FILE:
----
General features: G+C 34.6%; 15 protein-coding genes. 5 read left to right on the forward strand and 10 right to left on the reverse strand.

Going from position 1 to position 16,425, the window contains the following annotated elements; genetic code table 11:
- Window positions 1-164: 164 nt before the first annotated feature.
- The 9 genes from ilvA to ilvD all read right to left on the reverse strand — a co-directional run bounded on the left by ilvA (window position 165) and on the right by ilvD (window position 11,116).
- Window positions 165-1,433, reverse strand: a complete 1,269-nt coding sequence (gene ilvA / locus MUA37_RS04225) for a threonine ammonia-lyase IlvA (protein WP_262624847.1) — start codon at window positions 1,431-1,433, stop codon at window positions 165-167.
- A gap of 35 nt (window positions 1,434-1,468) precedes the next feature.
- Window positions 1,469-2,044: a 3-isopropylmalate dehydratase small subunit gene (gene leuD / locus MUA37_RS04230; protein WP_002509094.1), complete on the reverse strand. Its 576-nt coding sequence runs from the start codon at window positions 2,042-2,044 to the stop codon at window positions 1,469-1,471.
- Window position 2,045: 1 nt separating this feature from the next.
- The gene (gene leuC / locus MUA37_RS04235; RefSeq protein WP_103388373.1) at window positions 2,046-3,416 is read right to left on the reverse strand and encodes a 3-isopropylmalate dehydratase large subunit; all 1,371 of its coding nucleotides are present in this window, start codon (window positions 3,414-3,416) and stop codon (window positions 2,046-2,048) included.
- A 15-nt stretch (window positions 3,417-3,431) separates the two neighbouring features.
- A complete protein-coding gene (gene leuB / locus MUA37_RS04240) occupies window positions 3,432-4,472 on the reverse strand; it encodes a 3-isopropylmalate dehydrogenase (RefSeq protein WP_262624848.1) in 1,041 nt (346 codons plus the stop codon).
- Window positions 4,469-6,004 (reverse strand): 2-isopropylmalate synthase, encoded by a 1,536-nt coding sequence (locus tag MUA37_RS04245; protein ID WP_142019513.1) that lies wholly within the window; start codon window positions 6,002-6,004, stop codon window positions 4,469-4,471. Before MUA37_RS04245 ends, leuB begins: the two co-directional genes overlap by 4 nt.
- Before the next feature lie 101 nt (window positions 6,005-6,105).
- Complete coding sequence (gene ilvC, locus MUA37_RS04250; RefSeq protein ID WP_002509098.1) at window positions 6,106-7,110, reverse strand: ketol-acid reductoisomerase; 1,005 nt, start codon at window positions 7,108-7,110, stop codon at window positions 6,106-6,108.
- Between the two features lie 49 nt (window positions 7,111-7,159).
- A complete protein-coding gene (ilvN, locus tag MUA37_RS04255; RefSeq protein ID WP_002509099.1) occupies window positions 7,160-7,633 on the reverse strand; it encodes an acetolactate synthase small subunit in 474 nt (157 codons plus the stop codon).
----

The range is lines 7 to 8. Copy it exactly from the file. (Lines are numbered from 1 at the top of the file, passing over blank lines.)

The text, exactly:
- Window positions 1,469-2,044: a 3-isopropylmalate dehydratase small subunit gene (gene leuD / locus MUA37_RS04230; protein WP_002509094.1), complete on the reverse strand. Its 576-nt coding sequence runs from the start codon at window positions 2,042-2,044 to the stop codon at window positions 1,469-1,471.
- Window position 2,045: 1 nt separating this feature from the next.